The Acworth Police Department strives to utilize social media to provide up-to-date information to our citizens. Last year, one of our Facebook posts generated more views than any other, and for good reason. We posted an image of an accident that was caused by suspected texting and driving. As of press time for the January issue of Around Acworth magazine, the post had been viewed more than 91,000 times and shared 698 times.
To put that into perspective, that means that more than four times our city’s population have viewed that post. Clearly, it hit a chord. Many of the comments on the post were from people reminding specific friends or family members not to text and drive. According to the Federal Communications Commission (FCC), more than 1,100 people are injured in “distraction-affected crashes” each day. That translates to more than 401,500 individuals injured each year. That number is just slightly smaller than the population of Atlanta, which might explain the overwhelming response we had to that post.
So, there really are two issues at hand: the power of social media and the dangers of distracted driving.
The power of social media becomes abundantly clear when a post goes viral. It is almost unimaginable to think that, within just a few days, more than 90,000 people viewed a single post about a vehicle accident. Now, imagine that the same thing happens when a child makes a social media post. It would take only a few hours for that post to make it to every student at their school.
Children need to understand that every word they write and every photo they post on social media potentially could be viewed by everyone they know. Back in the day, when we still used pen and paper to pass notes, it might have been possible for a few people to see it. Now, there is a very real possibility that every person a child knows could be privy to their innermost thoughts.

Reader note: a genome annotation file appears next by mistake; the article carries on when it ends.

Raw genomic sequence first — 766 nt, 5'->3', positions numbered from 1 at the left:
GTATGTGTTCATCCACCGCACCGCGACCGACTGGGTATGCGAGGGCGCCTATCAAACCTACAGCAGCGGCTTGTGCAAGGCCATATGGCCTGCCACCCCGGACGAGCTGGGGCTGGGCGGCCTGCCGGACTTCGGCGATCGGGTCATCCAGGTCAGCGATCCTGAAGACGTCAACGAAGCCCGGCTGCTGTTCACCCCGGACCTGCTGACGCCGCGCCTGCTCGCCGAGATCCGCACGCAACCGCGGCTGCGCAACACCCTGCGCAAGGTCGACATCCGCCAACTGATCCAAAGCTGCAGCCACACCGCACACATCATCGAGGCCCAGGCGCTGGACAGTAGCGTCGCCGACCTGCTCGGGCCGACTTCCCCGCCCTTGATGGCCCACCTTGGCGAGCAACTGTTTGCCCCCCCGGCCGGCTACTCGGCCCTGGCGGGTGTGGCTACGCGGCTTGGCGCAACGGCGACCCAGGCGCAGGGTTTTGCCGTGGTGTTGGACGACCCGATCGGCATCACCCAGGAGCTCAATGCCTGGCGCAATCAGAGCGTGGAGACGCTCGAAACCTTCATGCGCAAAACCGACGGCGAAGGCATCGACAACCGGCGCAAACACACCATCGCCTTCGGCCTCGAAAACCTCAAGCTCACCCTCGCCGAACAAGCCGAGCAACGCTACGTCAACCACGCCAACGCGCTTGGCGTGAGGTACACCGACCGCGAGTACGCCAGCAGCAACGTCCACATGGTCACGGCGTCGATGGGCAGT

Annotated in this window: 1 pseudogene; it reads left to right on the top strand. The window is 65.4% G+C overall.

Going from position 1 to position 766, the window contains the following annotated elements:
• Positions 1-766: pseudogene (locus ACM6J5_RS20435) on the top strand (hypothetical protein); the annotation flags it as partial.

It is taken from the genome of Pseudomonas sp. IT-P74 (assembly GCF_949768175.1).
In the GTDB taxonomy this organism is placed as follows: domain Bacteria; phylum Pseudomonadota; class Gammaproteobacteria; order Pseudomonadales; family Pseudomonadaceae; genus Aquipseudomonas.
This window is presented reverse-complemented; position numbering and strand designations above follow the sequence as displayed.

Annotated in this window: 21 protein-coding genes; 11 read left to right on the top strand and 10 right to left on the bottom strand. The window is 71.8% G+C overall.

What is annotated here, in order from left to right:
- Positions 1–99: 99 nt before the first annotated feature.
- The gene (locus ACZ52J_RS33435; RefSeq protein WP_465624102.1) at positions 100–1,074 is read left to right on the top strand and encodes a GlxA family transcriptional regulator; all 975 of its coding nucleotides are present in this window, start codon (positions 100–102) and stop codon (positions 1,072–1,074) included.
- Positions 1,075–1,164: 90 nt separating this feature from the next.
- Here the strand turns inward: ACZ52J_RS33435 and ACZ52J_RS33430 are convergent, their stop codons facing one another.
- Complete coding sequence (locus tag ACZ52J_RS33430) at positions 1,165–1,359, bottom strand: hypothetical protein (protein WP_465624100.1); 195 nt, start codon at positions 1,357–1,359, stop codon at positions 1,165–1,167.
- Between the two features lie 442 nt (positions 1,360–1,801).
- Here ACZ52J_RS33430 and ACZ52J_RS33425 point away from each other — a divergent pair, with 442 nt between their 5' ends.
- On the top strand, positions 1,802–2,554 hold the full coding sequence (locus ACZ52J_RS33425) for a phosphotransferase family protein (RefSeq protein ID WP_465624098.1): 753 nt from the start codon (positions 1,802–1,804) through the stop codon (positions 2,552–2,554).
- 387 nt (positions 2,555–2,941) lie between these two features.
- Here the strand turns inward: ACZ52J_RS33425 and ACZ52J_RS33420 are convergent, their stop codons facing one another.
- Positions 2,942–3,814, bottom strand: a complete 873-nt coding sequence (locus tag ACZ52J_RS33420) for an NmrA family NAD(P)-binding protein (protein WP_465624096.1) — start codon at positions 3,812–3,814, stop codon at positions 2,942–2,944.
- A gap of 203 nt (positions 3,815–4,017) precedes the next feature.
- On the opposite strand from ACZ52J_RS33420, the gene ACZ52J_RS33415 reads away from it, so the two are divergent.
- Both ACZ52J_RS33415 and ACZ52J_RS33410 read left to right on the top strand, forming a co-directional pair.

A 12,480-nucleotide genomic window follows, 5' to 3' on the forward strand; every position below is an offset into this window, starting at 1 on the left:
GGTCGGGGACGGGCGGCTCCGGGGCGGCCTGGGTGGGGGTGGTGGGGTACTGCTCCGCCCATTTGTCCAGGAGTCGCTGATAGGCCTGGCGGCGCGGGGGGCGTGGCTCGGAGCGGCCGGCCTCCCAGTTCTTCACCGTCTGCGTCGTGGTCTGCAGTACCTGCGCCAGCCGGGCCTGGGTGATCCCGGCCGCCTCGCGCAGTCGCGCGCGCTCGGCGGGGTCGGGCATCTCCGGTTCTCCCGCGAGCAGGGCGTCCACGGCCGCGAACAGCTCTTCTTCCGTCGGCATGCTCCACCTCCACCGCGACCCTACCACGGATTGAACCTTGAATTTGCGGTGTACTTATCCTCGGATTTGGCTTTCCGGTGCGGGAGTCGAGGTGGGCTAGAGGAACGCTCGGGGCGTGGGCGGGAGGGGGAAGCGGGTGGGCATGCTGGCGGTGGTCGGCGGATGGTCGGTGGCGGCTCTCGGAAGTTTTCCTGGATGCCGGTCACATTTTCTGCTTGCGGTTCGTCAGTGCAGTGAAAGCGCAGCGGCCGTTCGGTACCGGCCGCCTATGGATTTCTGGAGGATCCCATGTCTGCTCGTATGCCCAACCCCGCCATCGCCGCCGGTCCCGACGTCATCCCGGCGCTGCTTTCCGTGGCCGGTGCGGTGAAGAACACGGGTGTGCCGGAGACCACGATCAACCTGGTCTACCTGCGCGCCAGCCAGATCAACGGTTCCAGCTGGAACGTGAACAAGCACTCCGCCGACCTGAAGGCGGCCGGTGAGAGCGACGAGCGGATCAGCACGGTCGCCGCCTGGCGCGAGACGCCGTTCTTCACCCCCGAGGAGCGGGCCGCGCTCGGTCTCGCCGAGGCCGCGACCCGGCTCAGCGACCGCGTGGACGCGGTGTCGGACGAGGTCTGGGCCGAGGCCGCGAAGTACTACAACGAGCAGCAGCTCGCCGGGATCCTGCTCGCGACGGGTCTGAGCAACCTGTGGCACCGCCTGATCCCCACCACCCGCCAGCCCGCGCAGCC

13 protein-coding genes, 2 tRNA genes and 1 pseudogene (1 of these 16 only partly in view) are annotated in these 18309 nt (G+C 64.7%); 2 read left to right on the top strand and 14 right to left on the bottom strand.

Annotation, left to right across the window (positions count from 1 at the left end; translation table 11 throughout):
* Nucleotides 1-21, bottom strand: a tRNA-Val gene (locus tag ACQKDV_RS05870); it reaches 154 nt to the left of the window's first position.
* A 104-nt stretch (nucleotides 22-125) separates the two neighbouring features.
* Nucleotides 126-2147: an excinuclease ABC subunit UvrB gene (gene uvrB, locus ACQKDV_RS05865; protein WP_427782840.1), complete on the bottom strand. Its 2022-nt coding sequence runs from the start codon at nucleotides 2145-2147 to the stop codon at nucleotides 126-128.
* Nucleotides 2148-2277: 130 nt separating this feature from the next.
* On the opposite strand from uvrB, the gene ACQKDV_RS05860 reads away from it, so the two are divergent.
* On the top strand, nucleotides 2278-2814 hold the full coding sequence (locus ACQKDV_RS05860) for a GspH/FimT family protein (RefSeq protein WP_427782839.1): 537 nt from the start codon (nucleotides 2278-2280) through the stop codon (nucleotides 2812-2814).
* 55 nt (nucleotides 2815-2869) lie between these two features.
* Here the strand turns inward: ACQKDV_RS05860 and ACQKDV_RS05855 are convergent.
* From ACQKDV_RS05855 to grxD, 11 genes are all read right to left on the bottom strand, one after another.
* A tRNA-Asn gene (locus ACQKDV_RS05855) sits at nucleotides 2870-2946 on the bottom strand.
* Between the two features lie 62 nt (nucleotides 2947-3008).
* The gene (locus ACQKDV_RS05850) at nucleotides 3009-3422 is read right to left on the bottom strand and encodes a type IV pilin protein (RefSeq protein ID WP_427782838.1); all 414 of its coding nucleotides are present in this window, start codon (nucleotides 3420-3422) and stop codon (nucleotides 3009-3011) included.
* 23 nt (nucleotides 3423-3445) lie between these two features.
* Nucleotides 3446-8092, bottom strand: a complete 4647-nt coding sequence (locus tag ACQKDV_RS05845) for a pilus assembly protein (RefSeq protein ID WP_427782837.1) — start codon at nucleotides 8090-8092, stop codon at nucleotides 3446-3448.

Now, let’s take that frightening thought one step further: child predators potentially could see those posts. The internet is an amazing source of information sharing, but it is not very adept at providing protections for our children. That’s our job as parents, teachers and members of this community. We need to teach them not to post anything that they don’t want the whole world to see. We need to teach them that the words they write should be kind and not hurtful, and that, once written, those words cannot be taken back. Whether helpful or hurtful, those words will be out there forever.
Finally, let’s talk about texting and driving. As a society, we have conditioned ourselves to respond immediately when a notification rings on our phone. Scientists have discovered that we receive a dopamine release each time we receive a text notification or a Facebook like. Dopamine is a chemical in the brain associated with motivation and reward. When we receive a text, it feels good.
This can make it very difficult to resist looking at a text when we are driving, even when we know that it could put us in danger. We could rely on willpower alone, but there are technologies available to help us regulate when we even receive a text. In fact, the most recent iPhone update has a “Do Not Disturb While Driving” feature to help. The feature eliminates the notification to the driver and lets the person sending the message know that the driver will not receive the text until after they are finished driving.
Technology has the ability to enrich our lives. We have access to more information now than ever before in human history. We can Google any question and find a plethora of answers in a matter of seconds. However, no matter how much technology we can access, we always must contend with the human element of choice.
Whether we are navigating the tumultuous waters of social media, or simply deciding whether to check a text while driving, we must condition ourselves to make smart and safe choices with technology, and to model these choices for our children.
By Chief Wayne Dennard, contributing writer and Acworth police chief since 2012. He has lived in this community for more than 40 years.